The development and ongoing success of a clinical therapy relies on a foundation of evidence to help healthcare providers (HCP), patients, payers, and other stakeholders make informed decisions. An evidence strategy identifies the most important gaps in a therapy’s current evidence and outlines a plan to close those prioritized gaps.
The rationale for evidence strategies
The aim of formulating and regularly evaluating an evidence strategy is to provide the necessary information to support a product’s appropriate adoption into clinical care, drive cost and time efficiencies, and improve patient outcomes at launch and beyond.
Excellent launches are consistently backed by robust evidence, specifically real world evidence (RWE), that addresses existing gaps. In three competitive therapeutic areas, IQVIA found that excellent launches had 47% more published RWE than non-excellent launches. Payers, HCPs, health technology assessment (HTA) bodies, regulators, and other stakeholders look to evidence beyond clinical trials to contextualize the findings, understand the burden of disease, and provide insights on patient and societal perspectives, as well as other needs not captured by study results.
Best practices for developing evidence strategies
There are generally three phases in the development of an effective evidence strategy:
After these phases, external validation of the roadmap and the identified needs is also recommended. Priority evidence needs or high-level study concepts may be validated, for example, at an advisory board meeting or through stakeholder interviews.
Why regularly evaluate evidence strategies
Developing a compelling evidence strategy is no easy task, as the competitive landscape and stakeholder needs are constantly evolving. What may have been an outstanding evidence strategy two years prior to product launch is likely to miss the mark two years after if it is not adapted to address new questions and challenges.
The rationale for continuous evaluation of an evidence strategy is rooted in the fact that you can’t predict developments that will impact a product. For example:
Key considerations when executing an effective re-evaluation
Re-evaluation of an evidence strategy is not a one-size-fits-all process and should be tailored to each specific product and situation. Changes in the external environment and treatment landscape can serve as a starting point to determine the intensity of the re-evaluation.
To ensure a comprehensive assessment, a combination of several activities is often recommended. An evidence landscape assessment, including an examination of evidence from both clinical trials and congress abstracts, can help identify data gaps that need to be addressed. Available real-world data, such as electronic health records or claims data, can be used to understand care gaps. The synthesis of internal insights, including input from field medical teams, can aid in identifying critical evidence needs in local markets that support appropriate product use and reimbursement. Additionally, cross-functional workshops can be used to identify and prioritize unaddressed evidence needs.
Insights from conducting such activities are instrumental in revising an evidence strategy and supporting the subsequent work to develop study options and concepts to address identified evidence gaps.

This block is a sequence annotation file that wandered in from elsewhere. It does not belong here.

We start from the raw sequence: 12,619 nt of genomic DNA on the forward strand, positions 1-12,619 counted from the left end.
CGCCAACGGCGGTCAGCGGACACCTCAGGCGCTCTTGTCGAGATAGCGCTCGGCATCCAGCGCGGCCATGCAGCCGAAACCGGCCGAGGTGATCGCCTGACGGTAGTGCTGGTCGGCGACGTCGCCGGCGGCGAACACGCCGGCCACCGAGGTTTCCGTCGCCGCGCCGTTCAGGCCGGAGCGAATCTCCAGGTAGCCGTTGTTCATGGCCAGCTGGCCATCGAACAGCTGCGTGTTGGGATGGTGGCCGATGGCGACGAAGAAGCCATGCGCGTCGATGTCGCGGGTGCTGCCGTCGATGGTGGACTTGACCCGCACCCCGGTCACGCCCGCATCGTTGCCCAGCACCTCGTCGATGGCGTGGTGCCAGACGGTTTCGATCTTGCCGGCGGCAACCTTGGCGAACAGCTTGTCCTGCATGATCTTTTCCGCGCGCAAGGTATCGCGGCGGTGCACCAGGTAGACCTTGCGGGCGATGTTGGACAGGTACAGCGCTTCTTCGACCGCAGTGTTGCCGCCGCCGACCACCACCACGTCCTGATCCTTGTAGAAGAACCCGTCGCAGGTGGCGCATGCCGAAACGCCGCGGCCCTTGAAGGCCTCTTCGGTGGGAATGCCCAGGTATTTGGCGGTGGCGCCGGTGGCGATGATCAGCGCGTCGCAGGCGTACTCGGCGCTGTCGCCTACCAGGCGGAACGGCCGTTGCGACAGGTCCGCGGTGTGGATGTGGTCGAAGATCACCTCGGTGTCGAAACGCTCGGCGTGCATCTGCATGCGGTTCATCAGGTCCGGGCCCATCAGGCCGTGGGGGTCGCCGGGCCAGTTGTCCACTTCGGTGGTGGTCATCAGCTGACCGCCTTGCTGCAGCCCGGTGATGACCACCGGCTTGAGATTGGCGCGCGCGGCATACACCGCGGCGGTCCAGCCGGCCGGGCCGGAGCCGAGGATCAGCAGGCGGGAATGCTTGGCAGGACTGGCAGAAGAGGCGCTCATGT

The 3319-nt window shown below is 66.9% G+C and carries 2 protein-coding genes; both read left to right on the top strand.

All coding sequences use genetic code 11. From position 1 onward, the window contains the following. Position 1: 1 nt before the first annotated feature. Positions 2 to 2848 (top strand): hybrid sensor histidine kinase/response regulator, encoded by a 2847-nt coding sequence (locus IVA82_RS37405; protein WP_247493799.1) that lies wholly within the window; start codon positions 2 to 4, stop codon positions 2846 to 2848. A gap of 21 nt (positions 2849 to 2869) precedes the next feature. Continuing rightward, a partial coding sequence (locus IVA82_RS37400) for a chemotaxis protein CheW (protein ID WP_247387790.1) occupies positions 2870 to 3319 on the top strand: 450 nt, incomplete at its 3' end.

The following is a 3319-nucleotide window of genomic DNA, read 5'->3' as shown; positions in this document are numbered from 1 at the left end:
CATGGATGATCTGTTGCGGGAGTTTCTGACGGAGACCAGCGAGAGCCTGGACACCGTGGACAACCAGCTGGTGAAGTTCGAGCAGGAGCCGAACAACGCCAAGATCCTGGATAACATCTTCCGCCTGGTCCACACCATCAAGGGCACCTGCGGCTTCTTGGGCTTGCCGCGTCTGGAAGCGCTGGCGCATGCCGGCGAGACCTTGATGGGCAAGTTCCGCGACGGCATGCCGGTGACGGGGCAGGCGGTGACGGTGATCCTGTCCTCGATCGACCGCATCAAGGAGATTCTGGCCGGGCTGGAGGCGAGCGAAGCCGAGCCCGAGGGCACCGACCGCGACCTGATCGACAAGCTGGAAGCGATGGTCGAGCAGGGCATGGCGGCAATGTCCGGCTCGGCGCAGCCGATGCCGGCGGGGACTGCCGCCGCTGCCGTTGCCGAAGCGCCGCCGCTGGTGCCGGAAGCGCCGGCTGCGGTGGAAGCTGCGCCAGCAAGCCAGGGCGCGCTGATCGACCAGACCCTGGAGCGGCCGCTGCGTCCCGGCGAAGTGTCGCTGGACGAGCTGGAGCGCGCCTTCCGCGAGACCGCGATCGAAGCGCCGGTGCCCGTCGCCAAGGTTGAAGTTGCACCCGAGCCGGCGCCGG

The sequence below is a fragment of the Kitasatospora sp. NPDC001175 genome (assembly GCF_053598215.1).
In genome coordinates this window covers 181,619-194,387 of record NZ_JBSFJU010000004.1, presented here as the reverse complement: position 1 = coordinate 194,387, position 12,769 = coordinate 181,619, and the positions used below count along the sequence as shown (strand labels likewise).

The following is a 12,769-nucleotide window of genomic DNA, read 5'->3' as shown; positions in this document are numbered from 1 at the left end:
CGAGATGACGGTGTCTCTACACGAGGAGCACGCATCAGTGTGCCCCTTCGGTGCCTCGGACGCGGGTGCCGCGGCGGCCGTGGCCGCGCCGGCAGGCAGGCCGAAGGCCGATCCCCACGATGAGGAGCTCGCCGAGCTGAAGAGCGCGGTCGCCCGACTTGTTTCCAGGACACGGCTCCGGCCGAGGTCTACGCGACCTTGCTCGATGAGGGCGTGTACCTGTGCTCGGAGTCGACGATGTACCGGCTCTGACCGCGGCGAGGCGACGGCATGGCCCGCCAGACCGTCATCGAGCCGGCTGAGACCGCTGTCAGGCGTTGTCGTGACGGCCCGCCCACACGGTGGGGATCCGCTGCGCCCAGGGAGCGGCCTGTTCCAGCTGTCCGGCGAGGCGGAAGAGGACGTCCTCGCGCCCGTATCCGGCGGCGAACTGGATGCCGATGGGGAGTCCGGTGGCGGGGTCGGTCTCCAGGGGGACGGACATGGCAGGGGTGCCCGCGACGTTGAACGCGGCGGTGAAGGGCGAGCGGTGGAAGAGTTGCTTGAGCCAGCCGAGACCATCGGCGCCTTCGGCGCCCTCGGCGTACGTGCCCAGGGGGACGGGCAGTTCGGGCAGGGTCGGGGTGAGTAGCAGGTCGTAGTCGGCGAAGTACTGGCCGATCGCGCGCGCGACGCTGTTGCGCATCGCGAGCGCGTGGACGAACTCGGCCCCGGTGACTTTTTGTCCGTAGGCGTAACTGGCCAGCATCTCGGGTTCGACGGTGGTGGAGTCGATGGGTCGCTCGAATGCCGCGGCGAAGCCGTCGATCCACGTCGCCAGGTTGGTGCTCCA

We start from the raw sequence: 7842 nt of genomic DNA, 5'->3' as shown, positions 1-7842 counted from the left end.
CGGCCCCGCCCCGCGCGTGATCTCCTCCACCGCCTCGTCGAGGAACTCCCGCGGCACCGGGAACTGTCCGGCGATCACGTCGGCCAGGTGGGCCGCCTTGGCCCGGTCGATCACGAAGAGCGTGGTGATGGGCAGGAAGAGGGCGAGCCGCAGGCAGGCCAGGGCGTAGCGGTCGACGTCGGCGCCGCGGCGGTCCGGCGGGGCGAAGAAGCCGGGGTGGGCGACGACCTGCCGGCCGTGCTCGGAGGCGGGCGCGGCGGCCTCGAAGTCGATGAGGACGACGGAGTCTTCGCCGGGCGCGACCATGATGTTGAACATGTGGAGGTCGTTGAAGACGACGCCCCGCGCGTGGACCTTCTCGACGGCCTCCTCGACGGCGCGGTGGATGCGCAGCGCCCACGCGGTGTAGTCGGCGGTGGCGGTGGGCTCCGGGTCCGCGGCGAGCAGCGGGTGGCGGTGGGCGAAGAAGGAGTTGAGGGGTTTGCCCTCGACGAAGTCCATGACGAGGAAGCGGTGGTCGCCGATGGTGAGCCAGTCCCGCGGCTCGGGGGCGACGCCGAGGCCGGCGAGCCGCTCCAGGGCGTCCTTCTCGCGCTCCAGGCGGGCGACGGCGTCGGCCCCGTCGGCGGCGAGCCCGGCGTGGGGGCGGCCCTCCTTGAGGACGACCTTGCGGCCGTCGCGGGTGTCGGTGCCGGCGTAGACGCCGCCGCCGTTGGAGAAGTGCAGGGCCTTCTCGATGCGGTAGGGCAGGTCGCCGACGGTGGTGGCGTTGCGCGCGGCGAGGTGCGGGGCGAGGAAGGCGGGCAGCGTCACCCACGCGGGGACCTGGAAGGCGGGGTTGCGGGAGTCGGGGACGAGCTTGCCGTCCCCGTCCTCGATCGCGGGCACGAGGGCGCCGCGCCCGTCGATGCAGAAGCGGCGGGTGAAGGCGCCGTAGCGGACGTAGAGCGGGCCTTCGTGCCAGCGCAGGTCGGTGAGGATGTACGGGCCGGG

Re-evaluation in action: Case Example
In a recent oncology engagement, an IQVIA customer faced a challenge as several competitor trials were set to release results within the next 12 months. The customer's internal teams held differing opinions on the potential impact of the competitor data and what role new evidence generation for their own product could play in reinforcing the appropriate use of their therapy. The customer’s existing evidence strategy had not undergone a substantial revision for 18 months.
To address these issues, IQVIA Medical Affairs conducted two workshops with the customer. The first focused on gathering external stakeholder questions, while the second centered on the key competitor read-outs and how this information could change the evidence strategy. These workshops fostered robust discussions about where there was a true need for additional evidence generation, versus where there was a need to communicate existing evidence.
The outcome of these efforts was a revised evidence strategy with four strategic imperatives, specific to the customer's product, that articulated the top unaddressed evidence needs. This resulted in updates to the evidence generation plans, budgeting, scientific communications plans, field medical strategy, and other relevant areas.
Evaluation of an evidence strategy requires an ongoing assessment of the evidence landscape, synthesis of external stakeholder insights, and identification and alignment of internal needs across various functions. Although challenging, re-evaluation should be considered on an ongoing basis and during annual budgeting cycles, with more frequent assessments in therapeutic areas with rapidly evolving treatment landscapes.
Working with a partner like IQVIA Medical Affairs can provide you with valuable external perspectives on the evidence and care landscapes, RWE, clinical trials, and specific indications. A well-executed evidence strategy evaluation drives both internal alignment and access to appropriate treatments for the patients who need them most.